Photo: Michele McDonald for Strategies for Children

When Sherri Killins, commissioner of the Massachusetts Department of Early Education and Care, talks about high-quality early education, she often says that the state is in the process of defining what quality means. That nascent definition comes in the form of a pilot Quality Rating and Improvement System (QRIS) that EEC plans to update in January. I recently attended the regional forum on QRIS held at the department’s Boston headquarters and learned more about what the next phase of QRIS might look like.

The purpose of a QRIS is to evaluate programs, help them improve and provide information to aid parents in their decision-making. Currently 23 states and the District of Columbia operate a QRIS, according to the National Association for the Education of Young Children. Most of the rest are either piloting a program, as Massachusetts is, or exploring QRIS. In May, EEC awarded 640 grants to programs participating in the QRIS pilot.

The key words at the regional forum were research and streamline. Consultants from the Education Development Center described determining which components of the pilot are research-based and taking a hard look at eliminating those not shown to have a positive effect on outcomes for children. “Certain variables predict quality,” Diane Schilder of EDC told the group. “There’s a much richer knowledge base than there was three to five years ago.”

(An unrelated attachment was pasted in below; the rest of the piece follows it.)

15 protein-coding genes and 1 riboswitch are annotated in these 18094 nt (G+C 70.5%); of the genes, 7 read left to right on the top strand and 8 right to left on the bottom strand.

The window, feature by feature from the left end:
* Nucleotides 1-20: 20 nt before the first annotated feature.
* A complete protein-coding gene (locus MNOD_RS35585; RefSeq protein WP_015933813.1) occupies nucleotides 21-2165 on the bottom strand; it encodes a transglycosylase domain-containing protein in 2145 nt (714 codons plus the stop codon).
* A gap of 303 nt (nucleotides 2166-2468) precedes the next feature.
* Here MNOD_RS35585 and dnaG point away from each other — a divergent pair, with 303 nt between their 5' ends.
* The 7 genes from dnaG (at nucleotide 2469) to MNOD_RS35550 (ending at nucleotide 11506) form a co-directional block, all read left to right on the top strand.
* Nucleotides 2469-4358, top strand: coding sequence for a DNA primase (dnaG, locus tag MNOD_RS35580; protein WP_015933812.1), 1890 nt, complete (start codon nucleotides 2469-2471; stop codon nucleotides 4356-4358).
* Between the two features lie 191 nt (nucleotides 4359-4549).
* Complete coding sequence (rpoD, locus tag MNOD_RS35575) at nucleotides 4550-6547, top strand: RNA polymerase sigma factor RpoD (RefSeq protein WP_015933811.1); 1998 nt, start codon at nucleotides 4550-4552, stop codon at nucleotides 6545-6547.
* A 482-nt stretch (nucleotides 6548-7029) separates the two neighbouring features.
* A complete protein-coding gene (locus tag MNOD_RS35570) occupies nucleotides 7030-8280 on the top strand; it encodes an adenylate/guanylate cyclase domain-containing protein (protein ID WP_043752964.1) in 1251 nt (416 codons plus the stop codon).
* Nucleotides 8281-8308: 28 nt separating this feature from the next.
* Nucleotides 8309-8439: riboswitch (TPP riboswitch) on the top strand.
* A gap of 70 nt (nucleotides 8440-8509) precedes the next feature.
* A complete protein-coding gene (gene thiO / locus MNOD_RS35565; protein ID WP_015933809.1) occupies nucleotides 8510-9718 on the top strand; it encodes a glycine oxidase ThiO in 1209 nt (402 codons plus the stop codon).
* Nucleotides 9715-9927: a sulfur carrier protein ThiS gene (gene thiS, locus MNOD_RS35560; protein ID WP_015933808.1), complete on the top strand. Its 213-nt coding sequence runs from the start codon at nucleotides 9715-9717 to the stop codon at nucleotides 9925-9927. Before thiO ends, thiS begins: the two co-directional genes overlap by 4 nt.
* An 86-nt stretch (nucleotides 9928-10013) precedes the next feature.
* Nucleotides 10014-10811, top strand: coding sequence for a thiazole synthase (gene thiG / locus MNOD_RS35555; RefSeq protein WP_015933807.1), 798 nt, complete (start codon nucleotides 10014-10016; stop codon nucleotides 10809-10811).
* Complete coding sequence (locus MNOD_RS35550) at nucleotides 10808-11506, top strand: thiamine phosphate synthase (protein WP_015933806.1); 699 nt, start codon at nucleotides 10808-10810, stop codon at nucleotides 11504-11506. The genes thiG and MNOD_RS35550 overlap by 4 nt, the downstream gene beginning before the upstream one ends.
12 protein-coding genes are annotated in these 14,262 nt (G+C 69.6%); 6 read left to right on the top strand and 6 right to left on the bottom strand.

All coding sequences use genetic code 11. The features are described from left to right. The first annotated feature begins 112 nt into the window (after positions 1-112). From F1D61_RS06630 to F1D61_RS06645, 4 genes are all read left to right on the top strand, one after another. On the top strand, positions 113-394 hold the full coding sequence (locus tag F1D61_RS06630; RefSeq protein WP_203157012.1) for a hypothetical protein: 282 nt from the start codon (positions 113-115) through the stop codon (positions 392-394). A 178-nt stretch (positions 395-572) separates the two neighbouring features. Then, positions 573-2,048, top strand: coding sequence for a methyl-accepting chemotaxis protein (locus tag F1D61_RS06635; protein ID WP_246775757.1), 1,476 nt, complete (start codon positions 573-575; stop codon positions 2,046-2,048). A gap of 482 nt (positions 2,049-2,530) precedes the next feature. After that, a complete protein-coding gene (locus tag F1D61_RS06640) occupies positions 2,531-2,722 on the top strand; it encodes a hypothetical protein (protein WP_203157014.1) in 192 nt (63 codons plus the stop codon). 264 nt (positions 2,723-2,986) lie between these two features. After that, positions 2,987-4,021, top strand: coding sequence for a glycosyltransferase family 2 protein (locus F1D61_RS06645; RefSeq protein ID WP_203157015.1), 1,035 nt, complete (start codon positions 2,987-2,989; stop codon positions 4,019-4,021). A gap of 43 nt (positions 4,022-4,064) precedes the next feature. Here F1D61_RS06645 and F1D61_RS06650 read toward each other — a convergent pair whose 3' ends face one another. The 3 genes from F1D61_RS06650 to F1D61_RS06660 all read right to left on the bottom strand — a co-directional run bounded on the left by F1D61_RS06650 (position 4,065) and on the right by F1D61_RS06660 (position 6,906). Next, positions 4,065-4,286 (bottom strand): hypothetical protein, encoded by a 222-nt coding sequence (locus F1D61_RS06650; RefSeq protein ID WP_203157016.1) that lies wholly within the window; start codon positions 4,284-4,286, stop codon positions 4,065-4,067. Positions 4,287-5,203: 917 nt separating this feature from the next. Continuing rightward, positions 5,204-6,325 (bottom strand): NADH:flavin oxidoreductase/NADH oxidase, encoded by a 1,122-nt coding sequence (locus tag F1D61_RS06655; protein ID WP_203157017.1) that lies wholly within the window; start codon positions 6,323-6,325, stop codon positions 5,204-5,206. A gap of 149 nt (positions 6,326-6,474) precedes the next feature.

EDC and EEC are also looking at streamlining the process, so that measures required by other evaluation systems – such as Environmental Rating Scales or CLASS or NAEYC accreditation – could serve as documentation for QRIS.

“It’s really around simplifying the process. We’re really looking at streamlining it based on the feedback,” Schilder said. “We heard from many of you that the documentation was a little bit burdensome.”

The Massachusetts pilot QRIS contains five levels, organized around five categories of standards: curriculum and learning, environment, workforce qualifications and professional development, family involvement, and leadership, management and administration. The QRIS is tailored to the settings – center and school-based programs, family child care, and out-of-school-time programs.

For those who missed EEC’s regional forums on QRIS, the department will hold conference calls on Wednesday, November 10, at 7 p.m. and on Friday, November 12, at 1 p.m. To participate in a call, please contact Stephanie Kimura ( or 617-618-2724) at Education Development Center, Inc.